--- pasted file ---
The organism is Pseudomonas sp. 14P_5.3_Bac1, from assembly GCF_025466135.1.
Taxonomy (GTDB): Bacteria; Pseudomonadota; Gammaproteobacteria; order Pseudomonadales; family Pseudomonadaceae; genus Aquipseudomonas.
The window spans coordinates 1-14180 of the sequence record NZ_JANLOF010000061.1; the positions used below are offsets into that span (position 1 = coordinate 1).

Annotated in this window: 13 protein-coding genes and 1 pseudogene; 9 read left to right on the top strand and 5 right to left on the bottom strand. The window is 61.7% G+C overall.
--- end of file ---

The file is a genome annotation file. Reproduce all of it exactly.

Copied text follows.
The organism is Pseudomonas sp. 14P_5.3_Bac1, from assembly GCF_025466135.1.
Taxonomy (GTDB): Bacteria; Pseudomonadota; Gammaproteobacteria; order Pseudomonadales; family Pseudomonadaceae; genus Aquipseudomonas.
The window spans coordinates 1-14180 of the sequence record NZ_JANLOF010000061.1; the positions used below are offsets into that span (position 1 = coordinate 1).

Annotated in this window: 13 protein-coding genes and 1 pseudogene; 9 read left to right on the top strand and 5 right to left on the bottom strand. The window is 61.7% G+C overall.